War. It’s not a pleasant topic to talk about in any situation, and even less so when we’re in the middle of one. And yet, for reasons which have much to do with defining the American psyche, the cold reality of war historically has galvanized manufacturing and logistics efforts like nothing else. In the immediate aftermath of the Sept. 11 attacks, when air transportation was temporarily suspended and the borders to Canada and Mexico were drastically tightened, U.S. companies had a brief glimpse of what a truly all-American supply chain looks like—and in some cases, it wasn’t very pretty. The national media was quick to point out how lean manufacturing and just-in-time inventory strategies broke down when the parts you needed couldn’t be delivered anywhere near as soon as you needed them. Maybe, the pundits suggested, keeping buffer inventory on hand isn’t such a bad idea after all.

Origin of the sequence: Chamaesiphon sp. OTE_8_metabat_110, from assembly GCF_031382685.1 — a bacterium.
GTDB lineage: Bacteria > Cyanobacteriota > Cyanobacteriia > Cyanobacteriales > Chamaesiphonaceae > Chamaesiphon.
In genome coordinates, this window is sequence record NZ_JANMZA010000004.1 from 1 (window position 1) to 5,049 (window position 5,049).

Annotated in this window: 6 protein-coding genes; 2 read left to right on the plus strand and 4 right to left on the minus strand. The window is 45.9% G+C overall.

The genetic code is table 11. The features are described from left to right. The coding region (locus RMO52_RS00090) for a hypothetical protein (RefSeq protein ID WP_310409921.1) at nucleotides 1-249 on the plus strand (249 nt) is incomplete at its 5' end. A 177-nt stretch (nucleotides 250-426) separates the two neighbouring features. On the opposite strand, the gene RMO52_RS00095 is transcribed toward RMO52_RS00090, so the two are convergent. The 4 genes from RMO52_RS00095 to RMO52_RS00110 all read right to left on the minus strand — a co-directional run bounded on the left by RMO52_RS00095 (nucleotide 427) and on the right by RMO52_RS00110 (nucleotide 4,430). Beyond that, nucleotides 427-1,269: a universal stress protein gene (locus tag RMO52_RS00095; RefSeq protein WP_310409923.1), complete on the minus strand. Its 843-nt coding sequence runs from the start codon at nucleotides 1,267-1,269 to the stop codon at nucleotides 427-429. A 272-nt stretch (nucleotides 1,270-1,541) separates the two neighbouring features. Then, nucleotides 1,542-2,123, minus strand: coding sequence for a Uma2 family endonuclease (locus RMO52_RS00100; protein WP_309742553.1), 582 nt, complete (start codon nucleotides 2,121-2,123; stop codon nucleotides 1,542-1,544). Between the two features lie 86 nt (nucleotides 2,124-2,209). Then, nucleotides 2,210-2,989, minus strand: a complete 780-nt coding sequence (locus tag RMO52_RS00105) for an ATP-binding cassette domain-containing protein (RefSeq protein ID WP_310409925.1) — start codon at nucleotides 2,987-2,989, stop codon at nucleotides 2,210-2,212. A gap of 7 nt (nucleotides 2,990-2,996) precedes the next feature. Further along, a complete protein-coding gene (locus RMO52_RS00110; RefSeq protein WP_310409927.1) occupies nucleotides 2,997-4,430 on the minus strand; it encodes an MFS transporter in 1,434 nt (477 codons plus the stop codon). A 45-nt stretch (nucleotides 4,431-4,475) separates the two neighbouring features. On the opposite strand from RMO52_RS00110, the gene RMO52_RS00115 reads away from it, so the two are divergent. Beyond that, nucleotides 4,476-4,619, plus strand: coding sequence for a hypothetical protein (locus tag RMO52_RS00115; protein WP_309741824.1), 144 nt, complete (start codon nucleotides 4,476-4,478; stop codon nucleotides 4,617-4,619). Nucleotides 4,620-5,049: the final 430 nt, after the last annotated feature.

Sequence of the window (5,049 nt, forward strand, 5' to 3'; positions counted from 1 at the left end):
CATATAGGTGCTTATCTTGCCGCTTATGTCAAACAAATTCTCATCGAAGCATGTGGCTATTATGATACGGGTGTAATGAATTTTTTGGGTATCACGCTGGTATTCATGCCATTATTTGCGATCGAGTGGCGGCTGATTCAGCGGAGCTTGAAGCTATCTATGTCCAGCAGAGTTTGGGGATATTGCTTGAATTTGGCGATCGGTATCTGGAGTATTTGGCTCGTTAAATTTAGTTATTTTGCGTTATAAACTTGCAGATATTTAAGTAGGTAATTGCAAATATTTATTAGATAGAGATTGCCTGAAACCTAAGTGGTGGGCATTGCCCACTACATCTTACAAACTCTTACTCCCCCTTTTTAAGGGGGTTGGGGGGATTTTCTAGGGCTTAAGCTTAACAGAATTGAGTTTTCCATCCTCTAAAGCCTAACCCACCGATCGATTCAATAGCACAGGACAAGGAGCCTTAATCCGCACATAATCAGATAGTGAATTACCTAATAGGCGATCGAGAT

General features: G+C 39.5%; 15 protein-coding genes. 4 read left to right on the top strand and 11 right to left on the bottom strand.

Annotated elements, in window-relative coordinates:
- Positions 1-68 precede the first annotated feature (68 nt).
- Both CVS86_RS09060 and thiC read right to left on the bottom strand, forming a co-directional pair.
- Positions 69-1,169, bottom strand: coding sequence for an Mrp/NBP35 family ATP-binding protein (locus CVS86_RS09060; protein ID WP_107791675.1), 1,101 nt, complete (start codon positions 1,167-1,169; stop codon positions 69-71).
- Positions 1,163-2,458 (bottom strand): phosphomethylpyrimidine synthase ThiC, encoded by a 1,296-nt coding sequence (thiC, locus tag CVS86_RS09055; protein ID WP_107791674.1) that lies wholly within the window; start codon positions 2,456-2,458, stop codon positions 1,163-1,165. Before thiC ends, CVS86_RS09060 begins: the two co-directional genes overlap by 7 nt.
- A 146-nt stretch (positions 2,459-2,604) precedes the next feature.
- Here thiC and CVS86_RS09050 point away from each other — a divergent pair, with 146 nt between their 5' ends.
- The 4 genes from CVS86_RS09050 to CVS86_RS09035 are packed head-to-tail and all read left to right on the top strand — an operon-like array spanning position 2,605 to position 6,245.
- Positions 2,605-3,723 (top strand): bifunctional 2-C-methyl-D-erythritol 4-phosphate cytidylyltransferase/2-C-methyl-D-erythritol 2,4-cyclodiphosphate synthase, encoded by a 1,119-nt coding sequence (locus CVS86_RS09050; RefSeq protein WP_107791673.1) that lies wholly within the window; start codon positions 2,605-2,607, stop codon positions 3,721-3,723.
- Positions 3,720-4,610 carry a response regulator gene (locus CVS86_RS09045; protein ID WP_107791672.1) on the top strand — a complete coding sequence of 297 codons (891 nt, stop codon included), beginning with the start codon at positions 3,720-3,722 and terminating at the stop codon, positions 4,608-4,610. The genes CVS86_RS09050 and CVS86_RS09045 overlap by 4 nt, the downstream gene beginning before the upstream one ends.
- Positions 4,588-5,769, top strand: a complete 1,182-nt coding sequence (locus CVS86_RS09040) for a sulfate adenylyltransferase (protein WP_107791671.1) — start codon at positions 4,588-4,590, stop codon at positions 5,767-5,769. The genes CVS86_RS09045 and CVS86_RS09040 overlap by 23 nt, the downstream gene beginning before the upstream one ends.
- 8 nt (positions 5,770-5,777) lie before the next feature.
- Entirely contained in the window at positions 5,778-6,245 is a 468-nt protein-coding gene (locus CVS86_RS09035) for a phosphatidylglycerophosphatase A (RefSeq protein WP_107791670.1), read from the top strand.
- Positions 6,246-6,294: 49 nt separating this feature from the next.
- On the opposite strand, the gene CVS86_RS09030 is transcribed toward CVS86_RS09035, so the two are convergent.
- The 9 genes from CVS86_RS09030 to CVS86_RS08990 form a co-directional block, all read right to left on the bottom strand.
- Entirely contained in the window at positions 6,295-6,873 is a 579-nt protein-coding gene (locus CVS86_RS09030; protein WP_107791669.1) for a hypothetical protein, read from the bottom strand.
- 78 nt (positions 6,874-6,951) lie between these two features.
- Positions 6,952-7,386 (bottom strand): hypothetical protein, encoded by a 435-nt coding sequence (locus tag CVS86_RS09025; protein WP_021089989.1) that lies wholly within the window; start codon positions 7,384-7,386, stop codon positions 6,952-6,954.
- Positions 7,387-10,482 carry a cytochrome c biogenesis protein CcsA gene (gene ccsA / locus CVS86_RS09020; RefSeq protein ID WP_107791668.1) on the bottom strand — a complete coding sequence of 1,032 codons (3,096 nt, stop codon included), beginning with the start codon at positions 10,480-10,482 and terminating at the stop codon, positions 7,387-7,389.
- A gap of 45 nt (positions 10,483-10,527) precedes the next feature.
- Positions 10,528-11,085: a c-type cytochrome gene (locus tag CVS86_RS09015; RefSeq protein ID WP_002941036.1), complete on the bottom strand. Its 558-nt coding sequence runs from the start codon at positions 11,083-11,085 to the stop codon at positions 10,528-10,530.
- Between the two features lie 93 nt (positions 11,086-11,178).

Veranese Promoted to CEO of AMI
With the continued growth and evolution of Advanced Manufacturing International, Inc. (AMI), the